Fans of Gilliam will love the elaborate design, such as Parnassus' colourful travelling show cart, or the dazzling scenes set in a world ruled by imagination, which are like watching Gilliam's old Monty Python animations come alive. Gilliam's endless whimsy can threaten to wear viewers out, but it's rarely boring.

Moviegoers expecting easy-to-follow storytelling may stay away but, in its sprawling way, Gilliam's film is a fine tribute to an actor gone too soon - and to the art of the story itself.

Monday, November 9, 2009

My 20 Top Albums of 2000-2009

So apparently it's like nearly a new decade or something. Or maybe not. I still get confused with the 9s and the 0s and so forth as to what is numerically proper. But anyhoo, many bloggers lately have been making with the decade-end lists, and you know I love a good list. So how about my Favorite 20 Records of the 2000s?*

*By the way I think it's really really weird that now that the decade is nearly over, we still don't have a "name" for it like the '80s, '90s, etc. The "Oh-Ohs"? The "Naughties"? (Which just sounds kind of dirty.) There's been a failure in the naming department.

My 20 Favorite Records of the 2000s, in alphabetical order:

PhotobucketRyan Adams, "Gold" (2001) The high point of an extremely prolific career this decade, a mix of Americana, country-fried pop and down-home longing.

Fiona Apple, "Extraordinary Machine" (2005) Whatever happened to her? This was a great album of soulful ballads, but haven't heard a thing since.

David Bowie, "Reality" (2003) Bowie has only put out two albums since 1999 and this was his latest. While it's not up to his '70s peak, it's still a great little mix of Bowie hitting all the right spots.

Calexico, "Feast of Wire" (2003) Beautifully evocative Tex-mex soundscapes, like soundtracks to a Clint Eastwood movie that never was.

Johnny Cash, "American III: Solitary Man" (2000) The best of his Rick Rubin albums, before his voice was shot.

Cat Power, "Jukebox" (2008) Usually albums of cover songs are seen as filler efforts, but Chan Marshall makes this selection of songs by folks like Sinatra, Dylan and Hank Williams very much her own with her unforgettable voice.

PhotobucketElvis Costello, "When I Was Cruel" (2002) Acidic and witty, inventive musically and lyrically sharp; the man has been a dabbler in everything from country to opera to soul this decade but this one seems his most "true" album.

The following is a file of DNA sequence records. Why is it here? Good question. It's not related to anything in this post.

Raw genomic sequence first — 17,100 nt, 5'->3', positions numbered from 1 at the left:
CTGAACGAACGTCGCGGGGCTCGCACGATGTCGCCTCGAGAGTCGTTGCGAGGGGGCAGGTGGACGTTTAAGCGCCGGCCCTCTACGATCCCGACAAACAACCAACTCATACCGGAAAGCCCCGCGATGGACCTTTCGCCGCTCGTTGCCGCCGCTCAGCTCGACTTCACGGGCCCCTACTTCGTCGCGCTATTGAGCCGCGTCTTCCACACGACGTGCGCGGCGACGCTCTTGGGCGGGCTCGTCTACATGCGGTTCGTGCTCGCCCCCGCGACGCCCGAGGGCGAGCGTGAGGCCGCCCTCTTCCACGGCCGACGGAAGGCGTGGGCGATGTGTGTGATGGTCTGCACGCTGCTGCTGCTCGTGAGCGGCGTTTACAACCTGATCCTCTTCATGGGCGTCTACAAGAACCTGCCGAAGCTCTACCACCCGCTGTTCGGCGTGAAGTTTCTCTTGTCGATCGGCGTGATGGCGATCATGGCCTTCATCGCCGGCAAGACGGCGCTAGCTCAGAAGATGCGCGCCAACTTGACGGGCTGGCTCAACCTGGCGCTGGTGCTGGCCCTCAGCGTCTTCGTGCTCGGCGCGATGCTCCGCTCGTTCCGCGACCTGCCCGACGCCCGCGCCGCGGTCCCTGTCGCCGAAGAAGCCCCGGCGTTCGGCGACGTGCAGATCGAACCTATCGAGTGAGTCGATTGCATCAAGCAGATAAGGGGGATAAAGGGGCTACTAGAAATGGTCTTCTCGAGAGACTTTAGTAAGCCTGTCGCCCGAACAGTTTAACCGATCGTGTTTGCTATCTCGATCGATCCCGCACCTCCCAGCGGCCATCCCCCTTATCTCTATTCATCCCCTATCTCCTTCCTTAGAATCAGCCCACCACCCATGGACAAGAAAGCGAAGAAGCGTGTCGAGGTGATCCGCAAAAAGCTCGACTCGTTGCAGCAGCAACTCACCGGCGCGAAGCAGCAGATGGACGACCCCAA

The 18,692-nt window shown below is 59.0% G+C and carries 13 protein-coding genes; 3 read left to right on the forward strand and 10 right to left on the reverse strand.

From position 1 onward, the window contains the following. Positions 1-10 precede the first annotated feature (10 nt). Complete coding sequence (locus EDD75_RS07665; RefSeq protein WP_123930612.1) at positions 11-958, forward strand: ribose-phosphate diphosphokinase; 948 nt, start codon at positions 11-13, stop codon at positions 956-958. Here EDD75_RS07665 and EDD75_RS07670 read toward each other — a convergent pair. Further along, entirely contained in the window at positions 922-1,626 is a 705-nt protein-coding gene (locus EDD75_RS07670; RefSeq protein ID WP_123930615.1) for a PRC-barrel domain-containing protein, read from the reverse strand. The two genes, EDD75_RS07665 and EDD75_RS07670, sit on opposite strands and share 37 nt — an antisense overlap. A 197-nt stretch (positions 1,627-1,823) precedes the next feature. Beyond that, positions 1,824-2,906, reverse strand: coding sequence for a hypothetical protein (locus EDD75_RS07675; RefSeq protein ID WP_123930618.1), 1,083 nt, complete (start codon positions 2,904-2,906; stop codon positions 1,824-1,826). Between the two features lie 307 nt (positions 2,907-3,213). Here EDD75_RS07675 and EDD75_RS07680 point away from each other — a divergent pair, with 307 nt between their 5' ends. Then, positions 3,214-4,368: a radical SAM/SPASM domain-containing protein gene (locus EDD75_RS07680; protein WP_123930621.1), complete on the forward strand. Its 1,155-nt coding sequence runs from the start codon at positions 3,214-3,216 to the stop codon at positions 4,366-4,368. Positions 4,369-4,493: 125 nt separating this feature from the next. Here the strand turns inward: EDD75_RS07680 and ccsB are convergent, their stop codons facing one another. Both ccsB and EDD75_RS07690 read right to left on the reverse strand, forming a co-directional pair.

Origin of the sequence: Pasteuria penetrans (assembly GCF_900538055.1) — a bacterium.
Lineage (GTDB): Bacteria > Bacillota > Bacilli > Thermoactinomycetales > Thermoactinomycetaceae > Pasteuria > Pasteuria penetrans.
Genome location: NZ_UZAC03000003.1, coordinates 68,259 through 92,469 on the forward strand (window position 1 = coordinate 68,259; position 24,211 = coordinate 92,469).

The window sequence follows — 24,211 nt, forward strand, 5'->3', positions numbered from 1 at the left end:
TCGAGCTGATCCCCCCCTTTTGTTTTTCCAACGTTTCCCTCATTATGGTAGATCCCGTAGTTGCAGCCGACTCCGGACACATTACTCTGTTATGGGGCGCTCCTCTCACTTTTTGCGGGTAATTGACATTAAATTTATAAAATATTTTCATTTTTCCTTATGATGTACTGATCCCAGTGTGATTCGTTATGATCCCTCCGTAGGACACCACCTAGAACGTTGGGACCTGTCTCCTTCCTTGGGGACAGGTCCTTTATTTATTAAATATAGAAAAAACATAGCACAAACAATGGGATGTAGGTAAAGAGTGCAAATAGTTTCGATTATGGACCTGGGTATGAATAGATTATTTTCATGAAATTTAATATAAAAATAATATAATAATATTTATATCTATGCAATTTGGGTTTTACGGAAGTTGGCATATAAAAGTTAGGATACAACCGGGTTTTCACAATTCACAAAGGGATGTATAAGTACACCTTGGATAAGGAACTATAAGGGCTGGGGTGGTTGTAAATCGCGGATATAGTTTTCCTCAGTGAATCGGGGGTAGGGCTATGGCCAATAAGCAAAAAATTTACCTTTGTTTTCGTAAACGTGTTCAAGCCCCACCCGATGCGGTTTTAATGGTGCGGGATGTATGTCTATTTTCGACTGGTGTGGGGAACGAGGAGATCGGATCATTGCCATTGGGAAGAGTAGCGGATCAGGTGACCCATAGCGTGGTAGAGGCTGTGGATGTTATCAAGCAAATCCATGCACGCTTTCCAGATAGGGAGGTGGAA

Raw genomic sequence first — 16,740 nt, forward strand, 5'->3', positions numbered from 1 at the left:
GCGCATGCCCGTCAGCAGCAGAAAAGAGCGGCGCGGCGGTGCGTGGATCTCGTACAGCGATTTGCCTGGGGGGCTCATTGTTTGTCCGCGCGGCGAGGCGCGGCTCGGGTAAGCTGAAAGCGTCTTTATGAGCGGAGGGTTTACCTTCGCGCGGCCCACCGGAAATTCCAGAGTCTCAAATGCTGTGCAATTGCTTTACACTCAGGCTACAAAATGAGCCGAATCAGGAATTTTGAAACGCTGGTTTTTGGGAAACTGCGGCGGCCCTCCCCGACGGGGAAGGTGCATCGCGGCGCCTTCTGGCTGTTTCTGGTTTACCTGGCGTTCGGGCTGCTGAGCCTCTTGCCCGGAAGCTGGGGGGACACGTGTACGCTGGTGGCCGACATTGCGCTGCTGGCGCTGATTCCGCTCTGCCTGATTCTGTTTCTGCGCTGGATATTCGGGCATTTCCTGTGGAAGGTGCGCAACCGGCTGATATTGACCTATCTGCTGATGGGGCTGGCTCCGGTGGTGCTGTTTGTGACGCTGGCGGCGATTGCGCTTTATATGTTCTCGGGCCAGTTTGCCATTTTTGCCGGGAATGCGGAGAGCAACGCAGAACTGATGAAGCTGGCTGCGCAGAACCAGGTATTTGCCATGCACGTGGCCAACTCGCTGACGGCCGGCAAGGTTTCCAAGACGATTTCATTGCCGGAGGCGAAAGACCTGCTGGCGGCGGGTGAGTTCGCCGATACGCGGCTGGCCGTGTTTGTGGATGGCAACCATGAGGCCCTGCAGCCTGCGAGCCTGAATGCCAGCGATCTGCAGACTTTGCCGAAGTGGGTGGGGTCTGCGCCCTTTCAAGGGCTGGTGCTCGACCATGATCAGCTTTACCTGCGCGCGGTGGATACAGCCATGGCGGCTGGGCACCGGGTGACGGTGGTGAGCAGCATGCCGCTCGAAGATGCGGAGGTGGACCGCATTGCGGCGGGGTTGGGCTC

Peter Gabriel, "Up" (2002) Gabriel has only released two proper albums since his 1986 smash "So," but every time he does it's an event for me. Dense, death-obsessed and gorgeous songs, lovingly labored over but very alive despite that perfectionism.

Green Day, "American Idiot" (2004) Bush bashing might seem passe now, but this "rock opera" spanned a ton of genres and still sounds genuinely passionate; this year's "21st Century Breakdown" seems a pale contender in comparison.

Photobucket"Hedwig and the Angry Inch," Original Motion Picture Soundtrack (2001) This 2001 movie about a transgender rock star is a glam rock joy, and the soundtrack is fantastic, irreverent and yet soulful fun.

The Hold Steady, "Stay Positive" (2008) Working-class wordy rage and righteousness, from this year's Elvis Costello model.

LCD Soundsystem, "Sound of Silver" (2008) If Moby, Prodigy and the like had wry senses of humor, they might make techno-punk this much fun. The best David Bowie album Bowie didn't make this decade.

The Mountain Goats, "The Sunset Tree"
(2004) John Darnielle has released a ton of music, but for the tune "This Year" alone, I think this is his best.

New Pornographers, "Twin Cinema" (2005) If you put Squeeze, ABBA, Cheap Trick, ELO and The Beatles in a blender you might get this all-star alt-rock collective. Power pop pleasure.

Of Montreal, "Hissing Fauna Are You The Destroyer?" (2007) Sorely underrated angst-ridden electro glam-pop, a concept album about depression and digging your way out.

PhotobucketRadiohead, "Kid A" (2000) Confession, I'm not a gigantic Radiohead fan, but I love this abstract, jittery album of gloomy experimentation; it might be heresy but I prefer it to "OK Computer".

The Shins, "Oh, Inverted World" (2001) Dreamy pop that sounded like transmissions from an alien planet the first time I heard it.

The White Stripes, "Elephant" (2003) Their best of an excellent career. I don't care what any "experts" say, I love Meg White's drumming.

PhotobucketWilco, "Yankee Hotel Foxtrot" (2002) If I had to be pressed, this Jeff Tweedy masterpiece might just be my album of the decade. It's anxious and hopeful and marvelous, and I never tire of it.

Yeah Yeah Yeahs, "Fever To Tell" (2003) Utterly ferocious grrl-power punk rock; the album Courtney Love wishes she could have made.

Thursday, November 5, 2009

Wednesday shuffle: Animals they strike curious poses

Photobucket So anyway, I've been trying to be a bit better about the exercise -- my tricky work schedule and caring for the boy in the afternoons make it tough to get my favorite exercise, walking, in. But the other day I jogged/walked around a local lake and was feeling very pleased at the manly exercising.

Then I realized somewhere along the way my driver's license, that I'd slipped in my shorts, had fallen out. I then had to walk around the basin AGAIN to find my license. Which I finally found on the ground in the parking lot near my car.